Since my last report on the category (“California Pinot Noir Cools Off in 2011,” Oct. 15, 2013), I have tasted nearly 750 Pinots—the most ever in a single year—in our Napa office. More than 400 are from 2012, the current release, with nearly a quarter of them receiving outstanding scores of 90 points or higher on the Wine Spectator 100-point scale. Of the five appellations tracked on our vintage chart, only Santa Lucia Highlands, in Monterey County, rated outstanding in 2012, pointing to the challenges the vintage posed. (The remaining wines come from the other two years most widely available today: 2011, with nearly 275 wines in this report, 49 of them rated outstanding, and 2010, with more than 50 wines, 21 of them outstanding.)
The strong showing from Santa Lucia Highlands in 2012 is especially notable. Though it’s one of the state’s smaller Pinot appellations, Santa Lucia Highlands has been steadily on the rise in recent years, consistently yielding rich, charming wines from a wide array of producers. Three bottlings from Rosella’s Vineyard put the high quality of the region on display: the A.P. Vin (93 points, $52), Roar (93, $52) and Siduri (93, $49) are smooth, deep and polished reds that display a range of expressive flavors.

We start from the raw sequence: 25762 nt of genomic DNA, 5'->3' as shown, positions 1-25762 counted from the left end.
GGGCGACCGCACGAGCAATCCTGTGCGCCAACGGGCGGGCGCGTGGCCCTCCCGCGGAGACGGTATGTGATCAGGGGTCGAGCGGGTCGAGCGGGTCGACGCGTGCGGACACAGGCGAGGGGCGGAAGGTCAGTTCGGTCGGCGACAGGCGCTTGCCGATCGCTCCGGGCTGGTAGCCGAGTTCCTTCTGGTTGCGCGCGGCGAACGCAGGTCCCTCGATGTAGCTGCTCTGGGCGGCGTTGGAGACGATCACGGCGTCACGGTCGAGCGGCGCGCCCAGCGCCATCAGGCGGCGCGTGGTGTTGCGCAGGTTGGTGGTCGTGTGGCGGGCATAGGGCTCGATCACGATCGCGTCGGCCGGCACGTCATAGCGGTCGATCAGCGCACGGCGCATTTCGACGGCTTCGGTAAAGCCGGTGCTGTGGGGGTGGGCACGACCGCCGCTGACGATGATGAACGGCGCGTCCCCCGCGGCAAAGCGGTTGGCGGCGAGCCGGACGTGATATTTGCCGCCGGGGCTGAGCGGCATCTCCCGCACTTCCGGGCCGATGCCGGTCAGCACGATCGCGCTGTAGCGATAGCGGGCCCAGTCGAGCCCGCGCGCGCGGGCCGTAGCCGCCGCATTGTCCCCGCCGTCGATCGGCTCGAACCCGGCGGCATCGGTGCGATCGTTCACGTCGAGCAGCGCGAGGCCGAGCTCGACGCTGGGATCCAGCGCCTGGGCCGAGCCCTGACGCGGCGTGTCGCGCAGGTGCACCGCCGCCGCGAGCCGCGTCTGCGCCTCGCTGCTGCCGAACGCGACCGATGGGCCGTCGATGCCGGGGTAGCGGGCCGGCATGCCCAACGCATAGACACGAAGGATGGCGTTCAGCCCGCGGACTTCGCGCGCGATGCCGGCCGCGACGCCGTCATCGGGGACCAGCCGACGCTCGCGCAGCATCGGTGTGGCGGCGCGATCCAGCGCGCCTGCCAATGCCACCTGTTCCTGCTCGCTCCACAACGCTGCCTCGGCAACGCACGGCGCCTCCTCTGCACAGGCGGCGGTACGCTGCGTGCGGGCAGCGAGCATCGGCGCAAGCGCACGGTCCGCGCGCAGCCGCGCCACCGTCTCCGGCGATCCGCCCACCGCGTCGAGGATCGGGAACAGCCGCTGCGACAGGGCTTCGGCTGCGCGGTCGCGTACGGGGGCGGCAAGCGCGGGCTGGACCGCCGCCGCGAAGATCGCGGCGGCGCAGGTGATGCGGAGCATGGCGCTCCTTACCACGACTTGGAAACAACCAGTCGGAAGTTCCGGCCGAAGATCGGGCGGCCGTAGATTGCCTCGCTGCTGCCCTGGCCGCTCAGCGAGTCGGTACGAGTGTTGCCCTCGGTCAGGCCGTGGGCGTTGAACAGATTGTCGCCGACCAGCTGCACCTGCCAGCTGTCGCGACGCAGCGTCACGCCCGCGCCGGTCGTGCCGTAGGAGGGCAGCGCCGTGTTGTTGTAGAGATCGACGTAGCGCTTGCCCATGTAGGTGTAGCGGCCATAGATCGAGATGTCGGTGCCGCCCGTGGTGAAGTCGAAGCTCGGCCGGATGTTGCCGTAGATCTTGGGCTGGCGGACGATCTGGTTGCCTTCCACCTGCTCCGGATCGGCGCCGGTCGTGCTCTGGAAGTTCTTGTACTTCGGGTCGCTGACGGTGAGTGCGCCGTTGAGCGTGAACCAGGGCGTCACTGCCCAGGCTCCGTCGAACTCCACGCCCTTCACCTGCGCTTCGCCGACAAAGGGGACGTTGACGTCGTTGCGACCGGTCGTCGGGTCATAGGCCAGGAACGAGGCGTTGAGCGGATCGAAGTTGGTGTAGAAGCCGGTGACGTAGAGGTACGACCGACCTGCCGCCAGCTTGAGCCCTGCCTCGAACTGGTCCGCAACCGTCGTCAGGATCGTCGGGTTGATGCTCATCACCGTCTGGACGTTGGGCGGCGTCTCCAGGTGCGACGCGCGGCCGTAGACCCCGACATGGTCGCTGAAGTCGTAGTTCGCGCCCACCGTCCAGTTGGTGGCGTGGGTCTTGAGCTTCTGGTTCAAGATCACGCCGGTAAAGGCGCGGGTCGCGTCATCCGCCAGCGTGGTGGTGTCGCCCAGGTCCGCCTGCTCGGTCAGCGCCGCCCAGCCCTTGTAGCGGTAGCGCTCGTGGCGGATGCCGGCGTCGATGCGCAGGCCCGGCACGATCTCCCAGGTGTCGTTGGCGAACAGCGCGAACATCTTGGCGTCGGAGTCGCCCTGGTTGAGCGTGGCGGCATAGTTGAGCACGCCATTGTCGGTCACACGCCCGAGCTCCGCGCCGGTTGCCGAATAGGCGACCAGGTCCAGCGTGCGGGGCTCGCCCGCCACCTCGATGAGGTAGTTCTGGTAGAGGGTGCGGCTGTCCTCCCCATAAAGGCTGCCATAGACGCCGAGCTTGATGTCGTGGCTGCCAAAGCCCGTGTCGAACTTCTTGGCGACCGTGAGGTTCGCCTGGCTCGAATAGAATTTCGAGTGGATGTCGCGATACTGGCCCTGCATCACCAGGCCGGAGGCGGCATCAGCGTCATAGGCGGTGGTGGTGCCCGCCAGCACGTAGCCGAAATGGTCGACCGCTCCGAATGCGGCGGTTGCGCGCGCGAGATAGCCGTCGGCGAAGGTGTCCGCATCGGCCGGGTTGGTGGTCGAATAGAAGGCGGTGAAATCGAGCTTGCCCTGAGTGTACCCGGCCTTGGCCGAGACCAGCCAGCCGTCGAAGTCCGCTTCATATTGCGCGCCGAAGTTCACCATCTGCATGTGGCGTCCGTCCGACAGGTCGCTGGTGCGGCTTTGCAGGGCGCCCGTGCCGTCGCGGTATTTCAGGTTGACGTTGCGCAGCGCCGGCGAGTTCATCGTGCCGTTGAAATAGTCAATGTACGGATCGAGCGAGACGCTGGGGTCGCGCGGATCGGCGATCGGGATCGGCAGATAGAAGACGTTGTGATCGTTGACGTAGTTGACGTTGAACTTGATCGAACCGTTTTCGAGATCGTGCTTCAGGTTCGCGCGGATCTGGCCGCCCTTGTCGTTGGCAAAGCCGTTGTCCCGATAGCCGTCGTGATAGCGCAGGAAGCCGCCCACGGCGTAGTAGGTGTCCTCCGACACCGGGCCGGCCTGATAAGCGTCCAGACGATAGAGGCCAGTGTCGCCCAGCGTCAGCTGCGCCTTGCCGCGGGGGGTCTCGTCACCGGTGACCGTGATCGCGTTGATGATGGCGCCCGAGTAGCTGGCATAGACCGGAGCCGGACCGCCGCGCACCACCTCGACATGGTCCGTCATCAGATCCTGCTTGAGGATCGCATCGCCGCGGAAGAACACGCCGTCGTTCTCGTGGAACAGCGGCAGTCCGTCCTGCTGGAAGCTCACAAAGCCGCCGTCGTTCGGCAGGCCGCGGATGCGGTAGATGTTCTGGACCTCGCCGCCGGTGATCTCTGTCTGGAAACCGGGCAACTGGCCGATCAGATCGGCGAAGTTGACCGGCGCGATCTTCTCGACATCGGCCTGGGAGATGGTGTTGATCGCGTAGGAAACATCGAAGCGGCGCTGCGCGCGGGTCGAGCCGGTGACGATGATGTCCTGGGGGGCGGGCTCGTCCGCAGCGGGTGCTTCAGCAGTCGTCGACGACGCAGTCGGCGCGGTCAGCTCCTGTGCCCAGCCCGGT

Jeff Pisoni of Pisoni Vineyards, another standout site in the appellation, says the key to achieving exceptional quality in 2012 was controlling yields. “We thinned more fruit than normal throughout several strategic passes,” he explains, adding that if vintners were not careful, they could have been caught off guard by higher yields and diluted wines.
Sonoma County, the largest producer of Pinot Noir in California, is running a distant second in overall quality because of the size of the crop. Nearly everyone agrees Sonoma’s tonnage was a big surprise. The region, which includes Russian River Valley, Sonoma Coast, Green Valley and the new Fort Ross-Seaview appellation, typically offers the most wines and the most outstanding bottlings. This holds true in 2012, even if the total number of wines in the 90-plus range is lower than in years past.
Three 93-point bottlings make up the top wines from Sonoma—a pair from Kosta Browne, the Russian River Valley Cohn Vineyard ($84) and Sonoma Coast Kanzler Vineyard ($84), and one from Peter Michael, the Fort Ross-Seaview Le Caprice ($110)—followed by 11 more wines hitting 92 points. One of the top-rated 2012 Pinot Noirs also comes from Kosta Browne: the 4-Barrel (94, $84), a blend of the winery’s best four barrels that carries a California appellation.